Another randomized controlled trial with patients who had at least 50% pancreatic necrosis found a benefit from imipenem compared to pefloxacin with a reduction in infected necrosis from 34% to 20%

A subsequent randomized controlled trial that used meropenem 1 gram intravenously every 8 hours for 7 to 21 days stated no benefit; however, 28% of patients in the group subsequently required open antibiotic treatment vs. 46% in the placebo group. In addition, the control group had only 18% incidence of peripancreatic infections and less biliary pancreatitis that the treatment group (44% versus 24%).


In summary, the role of antibiotics is controversial. One recent expert opinion (prior to the last negative trial of meropenem


Early ERCP (endoscopic retrograde cholangiopancreatography), performed within 24 to 72 hours of presentation, is known to reduce morbidity and mortality. The indications for early ERCP are as follows :

  • Clinical deterioration or lack of improvement after 24 hours
  • Detection of common bile duct stones or dilated intrahepatic or extrahepatic ducts on CT abdomen

The disadvantages of ERCP are as follows :

  • ERCP precipitates pancreatitis, and can introduce infection to sterile pancreatitis
  • The inherent risks of ERCP i.e. bleeding

It is worth noting that ERCP itself can be a cause of pancreatitis.


Surgery is indicated for (i) infected pancreatic necrosis and (ii) diagnostic uncertainty and (iii) complications. The most common cause of death in acute pancreatitis is secondary infection. Infection is diagnosed based on 2 criteria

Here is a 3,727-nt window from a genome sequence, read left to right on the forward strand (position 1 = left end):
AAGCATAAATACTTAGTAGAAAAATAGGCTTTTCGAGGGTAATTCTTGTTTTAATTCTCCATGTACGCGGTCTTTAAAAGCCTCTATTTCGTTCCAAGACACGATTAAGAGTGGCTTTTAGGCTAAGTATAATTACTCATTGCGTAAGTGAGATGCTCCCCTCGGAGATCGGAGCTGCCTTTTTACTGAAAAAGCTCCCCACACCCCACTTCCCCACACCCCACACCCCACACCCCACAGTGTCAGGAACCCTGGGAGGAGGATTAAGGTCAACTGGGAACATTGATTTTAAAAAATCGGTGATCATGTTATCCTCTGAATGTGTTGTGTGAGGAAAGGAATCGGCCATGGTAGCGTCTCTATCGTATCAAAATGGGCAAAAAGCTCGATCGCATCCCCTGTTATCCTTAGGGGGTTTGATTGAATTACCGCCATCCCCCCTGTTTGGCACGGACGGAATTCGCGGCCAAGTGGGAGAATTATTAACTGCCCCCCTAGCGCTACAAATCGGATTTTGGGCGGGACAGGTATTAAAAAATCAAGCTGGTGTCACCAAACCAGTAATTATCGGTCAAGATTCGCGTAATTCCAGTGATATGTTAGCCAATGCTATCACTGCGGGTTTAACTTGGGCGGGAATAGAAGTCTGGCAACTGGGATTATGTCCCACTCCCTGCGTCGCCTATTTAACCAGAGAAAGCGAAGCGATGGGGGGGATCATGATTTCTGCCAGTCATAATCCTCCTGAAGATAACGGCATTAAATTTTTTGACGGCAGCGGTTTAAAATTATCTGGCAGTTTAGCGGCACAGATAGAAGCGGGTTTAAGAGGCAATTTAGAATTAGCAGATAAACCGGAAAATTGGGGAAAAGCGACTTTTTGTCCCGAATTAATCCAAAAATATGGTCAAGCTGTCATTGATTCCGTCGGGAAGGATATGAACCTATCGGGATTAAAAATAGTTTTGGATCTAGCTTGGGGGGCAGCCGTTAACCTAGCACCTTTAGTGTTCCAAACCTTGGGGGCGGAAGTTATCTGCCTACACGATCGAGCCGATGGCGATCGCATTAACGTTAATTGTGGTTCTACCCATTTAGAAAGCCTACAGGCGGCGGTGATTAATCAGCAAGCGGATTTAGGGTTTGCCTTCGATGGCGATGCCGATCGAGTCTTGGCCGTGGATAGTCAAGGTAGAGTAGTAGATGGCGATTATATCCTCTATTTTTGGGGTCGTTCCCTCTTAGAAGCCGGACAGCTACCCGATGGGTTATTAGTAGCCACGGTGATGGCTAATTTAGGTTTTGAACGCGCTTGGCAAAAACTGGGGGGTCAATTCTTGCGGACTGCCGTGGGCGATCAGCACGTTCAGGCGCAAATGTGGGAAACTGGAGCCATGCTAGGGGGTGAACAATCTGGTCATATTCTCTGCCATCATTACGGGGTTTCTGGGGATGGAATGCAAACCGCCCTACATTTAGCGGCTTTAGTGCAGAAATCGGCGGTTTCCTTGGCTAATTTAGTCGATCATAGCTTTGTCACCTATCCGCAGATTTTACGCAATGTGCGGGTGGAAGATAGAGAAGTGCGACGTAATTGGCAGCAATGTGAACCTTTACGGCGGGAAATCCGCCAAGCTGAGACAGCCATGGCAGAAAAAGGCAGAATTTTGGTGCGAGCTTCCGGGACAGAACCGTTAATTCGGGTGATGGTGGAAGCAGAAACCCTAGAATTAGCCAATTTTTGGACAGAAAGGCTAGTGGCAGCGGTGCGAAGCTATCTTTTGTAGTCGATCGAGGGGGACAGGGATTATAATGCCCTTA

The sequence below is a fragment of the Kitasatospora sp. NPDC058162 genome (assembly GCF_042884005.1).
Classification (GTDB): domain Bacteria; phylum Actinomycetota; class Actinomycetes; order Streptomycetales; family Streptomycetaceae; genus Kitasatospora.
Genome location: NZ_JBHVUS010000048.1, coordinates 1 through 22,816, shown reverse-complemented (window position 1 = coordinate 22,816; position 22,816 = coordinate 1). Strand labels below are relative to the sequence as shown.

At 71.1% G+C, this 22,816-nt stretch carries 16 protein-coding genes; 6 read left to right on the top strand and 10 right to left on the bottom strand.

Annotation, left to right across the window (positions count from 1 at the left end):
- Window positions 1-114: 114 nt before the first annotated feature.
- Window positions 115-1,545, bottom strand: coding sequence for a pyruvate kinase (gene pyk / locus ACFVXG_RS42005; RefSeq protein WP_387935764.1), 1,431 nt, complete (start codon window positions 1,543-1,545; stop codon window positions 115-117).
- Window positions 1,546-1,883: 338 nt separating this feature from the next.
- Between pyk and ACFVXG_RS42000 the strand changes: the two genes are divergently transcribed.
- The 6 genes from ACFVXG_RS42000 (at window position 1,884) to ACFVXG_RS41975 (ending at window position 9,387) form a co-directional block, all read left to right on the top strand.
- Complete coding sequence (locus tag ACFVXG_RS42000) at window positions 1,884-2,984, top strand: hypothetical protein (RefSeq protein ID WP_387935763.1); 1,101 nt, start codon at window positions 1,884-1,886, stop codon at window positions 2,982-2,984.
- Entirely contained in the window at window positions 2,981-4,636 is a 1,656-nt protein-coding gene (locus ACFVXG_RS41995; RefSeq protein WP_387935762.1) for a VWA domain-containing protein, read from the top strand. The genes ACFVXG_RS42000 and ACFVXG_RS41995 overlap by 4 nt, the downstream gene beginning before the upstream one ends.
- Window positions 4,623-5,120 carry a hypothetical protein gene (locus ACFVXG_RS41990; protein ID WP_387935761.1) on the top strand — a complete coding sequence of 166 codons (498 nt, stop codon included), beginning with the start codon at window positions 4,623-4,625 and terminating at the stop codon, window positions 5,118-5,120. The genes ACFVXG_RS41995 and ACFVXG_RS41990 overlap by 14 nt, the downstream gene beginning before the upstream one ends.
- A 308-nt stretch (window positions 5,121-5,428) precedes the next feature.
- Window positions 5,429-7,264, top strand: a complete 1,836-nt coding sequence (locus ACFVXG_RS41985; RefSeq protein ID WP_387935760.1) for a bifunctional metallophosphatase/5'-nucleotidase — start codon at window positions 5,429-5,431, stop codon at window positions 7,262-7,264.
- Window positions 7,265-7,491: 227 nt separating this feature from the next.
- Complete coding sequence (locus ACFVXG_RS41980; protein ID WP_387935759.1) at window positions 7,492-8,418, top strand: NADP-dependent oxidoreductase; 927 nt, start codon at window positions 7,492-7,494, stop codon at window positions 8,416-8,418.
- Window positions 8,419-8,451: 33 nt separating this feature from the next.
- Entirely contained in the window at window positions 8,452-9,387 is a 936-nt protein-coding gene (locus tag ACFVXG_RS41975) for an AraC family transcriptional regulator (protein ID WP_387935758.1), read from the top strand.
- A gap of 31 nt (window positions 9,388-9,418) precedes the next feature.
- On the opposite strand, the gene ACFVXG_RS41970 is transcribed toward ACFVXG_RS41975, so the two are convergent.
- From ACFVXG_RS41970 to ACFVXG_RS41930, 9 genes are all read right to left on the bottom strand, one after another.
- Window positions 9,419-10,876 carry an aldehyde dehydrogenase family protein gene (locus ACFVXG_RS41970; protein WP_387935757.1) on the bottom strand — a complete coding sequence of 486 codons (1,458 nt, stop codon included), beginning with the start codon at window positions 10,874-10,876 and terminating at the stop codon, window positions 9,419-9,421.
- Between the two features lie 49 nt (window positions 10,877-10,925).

• Gas bubbles on CT scan (present in 20 to 50% of infected necrosis)
  • Positive bacterial culture on FNA (fine needle aspiration, usually CT or US guided) of the pancreas.

Surgical options for infected necrosis include:

  • Minimally invasive management - necrosectomy through small incision in skin (left flank) or stomach
  • Conventional management - necrosectomy with simple drainage
  • Closed management - necrosectomy with closed continuous postoperative lavage
  • Open management - necrosectomy with planned staged reoperations at definite intervals (up to 20+ reoperations in some cases)

Other measures

  • Pancreatic enzyme inhibitors are not proven to work.
  • The use of octreotide has not been shown to improve outcome.

This article is licensed under the Creative Commons Attribution-ShareAlike License. It uses material from the Wikipedia article on "Acute pancreatitis" All material adapted used from Wikipedia is available under the terms of the Creative Commons Attribution-ShareAlike License. Wikipedia® itself is a registered trademark of the Wikimedia Foundation, Inc.

Acute Pancreatitis Diagnosis

Acute pancreatitis is a medical emergency and needs to be diagnosed immediately upon admission with severe abdominal pain.

Significant history of risk factors like obesity, alcohol use, gall bladder stones are obtained and acute pancreatitis is suspected. The abdomen feels tender or painful to touch.

Tests for acute pancreatitis

Several diagnostic, laboratory and imaging studies are prescribed. These include:-

Blood tests

The pancreas during its inflamed state produces high levels of two chemicals called amylase and lipase. Testing the levels of these two chemicals can help detect pancreatitis.

Other blood tests prescribed within the first 24 hours of onset of symptoms include assessment of liver biochemistry, calcium levels and blood triglycerides.

Imaging studies

Initially the first imaging study performed is an abdominal ultrasound scan. This can help detect presence of gall bladder stones.

A computerized tomography (CT scan) can show the picture of the damaged pancreas in details.